“A Largely Depopulated Landscape”

Self just discovered that A Short History of Humanity is a translation from the German. The translator is Caroline Waight. Self realized that whenever she reads a novel by a German writer, she automatically assumes it’s a translation, but this is the first scientific work she’s read by a German writer, and the fact that it’s a translation is frankly mind-blowing.

Still on Chapter 5! It’s her favorite chapter, so far.

As migrants from “the Eastern steppe” arrived in Central Europe, one can chart their progress from east to west by the presence of “immense barrows . . . constructed everywhere on the steppe.” These were burial mounds, ranging from two to twenty meters in height, filled with human remains and sometimes “generous grave goods.”

In contrast, in Central Europe itself, “between 5,500 and 5,000 years ago,” the period during which the newcomers are said to have arrived in Central Europe, there are “almost no skeletons and hardly any usable DNA.” What are the reasons for this largely “depopulated landscape”?

People were not fleeing from the new arrivals. Nor have any “mass graves” or battlefields been discovered. On p. 105, Krause makes the dry observation that “the oldest decoded plague genome dates from this period.”

PLAGUE??? Scientists have decoded a plague genome? And it went that far back?

Stay safe, dear blog readers. Stay safe.

Cee’s Midweek Madness Challenge (CMMC): Close-Up or Macro

Oh, goodie, self has the perfect picture for this week’s CMMC:

This year, she bought a new clematis from Wegman’s. It had the prettiest white flowers. Now, the bloom is over. Instead, there are these:

Stay safe, dear blog readers. Stay safe.

Quote of the Day: A Short History of Humanity

In Chapter 5, Johannes Krause turns his attention from Europe to North America. Faster than you can say, Six Degrees of Separation:

  • . . . both Europeans and indigenous Americans seem to have drawn a lot of their DNA from genetic material from Eastern Europe and Siberia . . . Five hundred years ago, then, when Europeans “discovered” the Americas, they had in fact come full circle: from a genetic perspective, the settlers were reunited with very, very old relatives.

Stay safe, dear blog readers. Stay safe.

The Ice Age!

Self is on Chapter 3 of A Short History of Humanity: A New History of Old Europe. Fascinating stuff!

Shortly after our human ancestors arrived in Central Europe (“Shortly” meaning: hundreds of thousands of years), the last Ice Age — what Krause calls the “Glacial Maximum” — “extinguished all life in Central Europe. For 6,000 years . . . ”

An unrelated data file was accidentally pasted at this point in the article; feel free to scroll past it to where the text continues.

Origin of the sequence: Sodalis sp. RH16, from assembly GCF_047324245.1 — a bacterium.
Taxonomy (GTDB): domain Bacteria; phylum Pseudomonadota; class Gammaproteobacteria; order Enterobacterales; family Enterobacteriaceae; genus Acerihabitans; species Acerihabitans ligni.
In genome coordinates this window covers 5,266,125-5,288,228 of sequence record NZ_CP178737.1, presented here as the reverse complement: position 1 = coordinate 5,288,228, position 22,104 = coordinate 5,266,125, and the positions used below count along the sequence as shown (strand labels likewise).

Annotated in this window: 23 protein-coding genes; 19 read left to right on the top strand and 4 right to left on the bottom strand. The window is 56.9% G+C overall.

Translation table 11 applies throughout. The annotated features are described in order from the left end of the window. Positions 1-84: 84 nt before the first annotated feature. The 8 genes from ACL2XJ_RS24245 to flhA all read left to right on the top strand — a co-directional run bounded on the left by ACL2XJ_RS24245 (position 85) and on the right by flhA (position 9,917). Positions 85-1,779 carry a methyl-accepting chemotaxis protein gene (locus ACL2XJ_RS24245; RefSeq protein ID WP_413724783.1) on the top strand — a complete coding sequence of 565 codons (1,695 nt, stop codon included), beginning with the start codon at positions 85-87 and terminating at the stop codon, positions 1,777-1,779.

(Excuse self while she picks her jaw up from the floor)

Some people fled to the Iberian Peninsula, and Krause says those people survived. The “glaciated” Pyrenees cut off this group from the rest of Europe.

“They could see across the Strait of Gibraltar to Africa, but they couldn’t reach the far shore, possessing neither the technological know-how nor the physical capability to traverse the fourteen-kilometer distance . . . “

As for the people left behind in Central Europe, “it’s safe to assume that the freezing temperatures in Central Europe killed the majority of the region’s inhabitants.”

Another group, living in the Balkans, survived. These people were “technologically highly developed hunter-gatherers with blue eyes and dark skin.”

How can one not be fascinated?

Stay safe, dear blog readers. Stay safe.

Around 1.9 Million Years Ago

The ancestor of all modern humans came from Africa. You’ll have to read the book to follow the painstaking scientific method of deduction that Krause utilizes. But know this: human forebears moved from Africa to Central Europe just before the start of the great Ice Age. So their timing was not great. Nevertheless, here we are!

If we think of evolution as having a conscious purpose — which it does not — then this was a bold experiment. Fundamentally, walking on two legs requires more energy than walking on all fours like an ape. Running, however, does not: humans expend roughly the same energy running over the same distance as walking. Around 1.9 million years ago, taking this evolutionary step toward efficient running made a lot of sense. The African landscape changed dramatically. Areas of trees became savannahs, predominantly grassland. There were fewer trees to climb and therefore more reasons for humans to keep their heads above the grass — to spot predators coming, for example. Unlike other types of human that did not walk upright to the same extent (and later died out), Homo erectus was able to hold its own on the savannah.

A Short History of Humanity: A New History of Old Europe, by Johannes Krause and Thomas Trappe, Chapter 3 (“Immigrants are the Future”)

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